Frederick Douglass was a pacifist until a certain point before the Civil War, but he finally believed that no oppressed people were ever saved by any group but themselves, and then only by political force, or the perceived threat of uprising to defend human rights. He even said on June 2, 1854 the threat of killing a few kidnappers might be the solution to ending kidnapping, when he criticized the Fugitive Slave Act. He scared more than a few evil men.

Martin Luther King was feared by the establishment that saw a million folks very unhappy at one event, millions more ready to join them, and nearly everyone believing Americans could not just talk forever about human rights. There was fear in the air, bigots quaked and laws finally changed.

The urge to conciliate explains how sheep are shorn by the same folks who pat them on the head while alive. The appreciative sheep act docile and friendly, thinking perhaps that subservience will save them from slaughter. Unfortunately for the victims, compromise with evil usually produces just another evil deal.

The next time you enjoy lamb chops, consider why you never hear of wolf chops, and promise yourself not to argue kindness with the Devil, but instead rise up to berate, impugn, disgrace and threaten his malevolence.

GOP thrust to stop transfers between Social Security funds may open a path for new progressive benefits’ improvement

We learned today that there is too much money in the Social Security retirement fund and not enough money in the Social Security disability fund, so the Republican-dominated Congress seems determined to prevent transfers from the “rich” fund to the “poor” fund, allowing both to last until 2033. Otherwise, the disability fund would run out of money next year and the retirement fund would last, well, a lot longer than to 2033.

In the past this transfer was routine for Clinton or Reagan era congressfolks, but the GOP now sees a philosophical issue in this take from rich, give to poor, solution. Ignored is the fact that the past transfers caused a public impression of underfunding of the retirement fund, helped sell naive politicians on raising the retirement age, cutting payments and income taxing as much as 85% of earned benefits – all to the delight of the Paul Ryans of the past.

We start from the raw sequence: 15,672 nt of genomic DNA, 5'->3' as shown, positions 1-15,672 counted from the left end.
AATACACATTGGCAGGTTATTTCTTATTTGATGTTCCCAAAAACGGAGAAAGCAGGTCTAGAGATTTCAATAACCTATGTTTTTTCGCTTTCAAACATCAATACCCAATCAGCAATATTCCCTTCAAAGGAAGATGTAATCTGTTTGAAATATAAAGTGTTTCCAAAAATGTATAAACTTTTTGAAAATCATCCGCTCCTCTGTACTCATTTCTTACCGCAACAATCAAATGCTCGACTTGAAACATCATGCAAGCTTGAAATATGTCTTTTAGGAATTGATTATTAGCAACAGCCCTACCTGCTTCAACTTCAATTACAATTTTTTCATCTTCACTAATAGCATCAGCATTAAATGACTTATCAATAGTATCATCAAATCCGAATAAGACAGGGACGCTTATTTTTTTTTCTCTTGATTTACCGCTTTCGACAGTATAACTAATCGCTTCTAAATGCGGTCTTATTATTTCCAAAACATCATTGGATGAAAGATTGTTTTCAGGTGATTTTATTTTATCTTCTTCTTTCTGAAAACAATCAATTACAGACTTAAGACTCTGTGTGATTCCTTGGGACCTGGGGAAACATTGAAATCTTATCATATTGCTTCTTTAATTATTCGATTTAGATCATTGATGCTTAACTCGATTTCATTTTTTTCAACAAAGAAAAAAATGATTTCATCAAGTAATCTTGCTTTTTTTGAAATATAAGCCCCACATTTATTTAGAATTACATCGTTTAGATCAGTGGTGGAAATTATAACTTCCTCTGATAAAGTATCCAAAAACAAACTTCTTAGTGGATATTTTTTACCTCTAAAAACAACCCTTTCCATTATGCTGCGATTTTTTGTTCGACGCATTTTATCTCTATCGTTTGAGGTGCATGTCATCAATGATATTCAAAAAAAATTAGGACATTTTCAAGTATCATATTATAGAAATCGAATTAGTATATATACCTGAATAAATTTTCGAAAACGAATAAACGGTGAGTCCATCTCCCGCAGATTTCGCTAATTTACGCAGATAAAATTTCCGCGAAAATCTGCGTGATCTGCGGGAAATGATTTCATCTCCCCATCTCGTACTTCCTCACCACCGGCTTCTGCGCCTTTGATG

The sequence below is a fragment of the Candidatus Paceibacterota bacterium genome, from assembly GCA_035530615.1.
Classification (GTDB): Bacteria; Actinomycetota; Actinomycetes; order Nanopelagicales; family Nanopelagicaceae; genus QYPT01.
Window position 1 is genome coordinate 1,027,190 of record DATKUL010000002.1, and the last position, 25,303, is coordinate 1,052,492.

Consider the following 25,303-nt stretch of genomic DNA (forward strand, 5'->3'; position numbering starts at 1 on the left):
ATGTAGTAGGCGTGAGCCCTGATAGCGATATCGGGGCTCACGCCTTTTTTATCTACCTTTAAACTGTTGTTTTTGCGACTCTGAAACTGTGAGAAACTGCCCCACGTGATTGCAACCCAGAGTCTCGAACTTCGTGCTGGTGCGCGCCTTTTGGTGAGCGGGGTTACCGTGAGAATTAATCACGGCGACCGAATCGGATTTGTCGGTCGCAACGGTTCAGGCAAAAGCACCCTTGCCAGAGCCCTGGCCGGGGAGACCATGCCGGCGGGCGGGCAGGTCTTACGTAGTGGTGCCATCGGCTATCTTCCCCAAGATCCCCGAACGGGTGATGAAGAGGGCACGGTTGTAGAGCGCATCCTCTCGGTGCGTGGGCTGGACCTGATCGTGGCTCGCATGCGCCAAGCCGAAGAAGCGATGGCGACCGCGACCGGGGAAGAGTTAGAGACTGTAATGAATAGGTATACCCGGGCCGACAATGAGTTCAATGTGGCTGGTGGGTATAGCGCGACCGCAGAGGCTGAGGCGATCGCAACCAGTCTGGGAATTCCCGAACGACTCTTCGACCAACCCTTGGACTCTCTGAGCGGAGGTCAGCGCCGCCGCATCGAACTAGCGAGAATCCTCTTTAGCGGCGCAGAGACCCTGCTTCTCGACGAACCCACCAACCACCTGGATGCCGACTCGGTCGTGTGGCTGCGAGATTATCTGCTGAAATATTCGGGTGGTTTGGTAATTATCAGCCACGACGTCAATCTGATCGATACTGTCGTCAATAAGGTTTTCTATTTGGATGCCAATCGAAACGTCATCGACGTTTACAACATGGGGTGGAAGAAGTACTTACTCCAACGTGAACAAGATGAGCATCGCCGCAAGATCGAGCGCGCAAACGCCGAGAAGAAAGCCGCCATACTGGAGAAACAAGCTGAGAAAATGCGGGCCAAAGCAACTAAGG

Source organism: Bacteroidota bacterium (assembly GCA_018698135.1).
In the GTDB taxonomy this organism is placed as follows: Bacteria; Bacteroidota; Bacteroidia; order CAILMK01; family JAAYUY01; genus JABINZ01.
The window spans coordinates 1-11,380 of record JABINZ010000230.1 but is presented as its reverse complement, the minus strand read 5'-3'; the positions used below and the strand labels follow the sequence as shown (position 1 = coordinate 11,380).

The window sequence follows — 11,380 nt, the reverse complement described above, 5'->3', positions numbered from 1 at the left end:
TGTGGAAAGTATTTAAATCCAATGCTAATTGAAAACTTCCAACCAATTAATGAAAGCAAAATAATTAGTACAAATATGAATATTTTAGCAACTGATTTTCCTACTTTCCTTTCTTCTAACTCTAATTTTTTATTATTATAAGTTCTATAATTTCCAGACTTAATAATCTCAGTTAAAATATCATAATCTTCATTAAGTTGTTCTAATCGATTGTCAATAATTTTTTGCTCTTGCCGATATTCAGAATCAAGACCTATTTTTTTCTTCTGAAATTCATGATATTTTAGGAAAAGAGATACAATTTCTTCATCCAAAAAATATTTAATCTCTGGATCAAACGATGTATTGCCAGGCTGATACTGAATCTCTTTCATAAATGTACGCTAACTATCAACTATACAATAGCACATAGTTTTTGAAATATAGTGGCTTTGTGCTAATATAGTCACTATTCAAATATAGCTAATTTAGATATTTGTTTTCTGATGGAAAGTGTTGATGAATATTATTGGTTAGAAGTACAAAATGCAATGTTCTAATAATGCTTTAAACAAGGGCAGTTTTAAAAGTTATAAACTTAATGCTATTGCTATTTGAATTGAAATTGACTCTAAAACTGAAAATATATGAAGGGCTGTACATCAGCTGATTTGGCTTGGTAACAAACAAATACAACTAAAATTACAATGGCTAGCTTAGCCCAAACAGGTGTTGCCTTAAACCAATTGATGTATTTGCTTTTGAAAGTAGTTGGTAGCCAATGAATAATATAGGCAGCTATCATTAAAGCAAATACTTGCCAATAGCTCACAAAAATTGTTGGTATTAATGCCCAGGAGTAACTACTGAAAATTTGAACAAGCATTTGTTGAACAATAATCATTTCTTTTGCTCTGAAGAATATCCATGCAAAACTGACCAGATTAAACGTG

I think the Republicans are right, but not for some Ayn Randian ideal corruption, but because we are confusing the public, when we raise enough money for retirement payouts on one hand, use some of the money for something else (disability), and then come back in the annual budget battle and proclaim “entitlements (Social Security) must be reformed” because the fund is running out of money in 2033.

A good business owner with two stores, one that makes a fortune and the other that loses a lot, will often take profits from the richer operation to fund the poor one. This is usually temporary, a stopgap until the poor store lowers expenses or increases revenues. In no case would anyone with brains declare that both stores are unprofitable and going broke, when the profits of one are transferred to the other.

The disability fund needs more money. Republicans don’t want to raise the income cap of $117k or hike FICA tax rates. Their solution, as usual, is to cut benefits next year or soon, so the books balance. In this exercise they appear to agree that disability is not retirement, and perhaps some in Congress have seen the light that extra taxes on working people to pay for disability (often even caused by careless employers) is like asking the lobster to heat up the water.

Our Social Security retirement benefit structure, already deeply regressive, should not support disability payments. Revenue to balance the disability coffers should come from general funds, like SSI does, and should be considered part of the public welfare safety net. At the same time Social Security retirement should be recognized as a benefit based on contributions, which it is not at present (the lowest paid beneficiaries receive 90% of prior earnings, the middle – 50%, and the top middle class – just 15%).

In a country not divided by fractional media and political coercion, the public would ask for a fair distribution of retirement benefits, that did not punish the workers, who contributed the most. It would also demand that if additional taxes are needed to balance our disability fund, perhaps new taxes are required of the rich, particularly those who do not pay FICA taxes above $117,000, corporations, or those blessed hedge fund managers who get away with 20% income tax and no FICA contributions.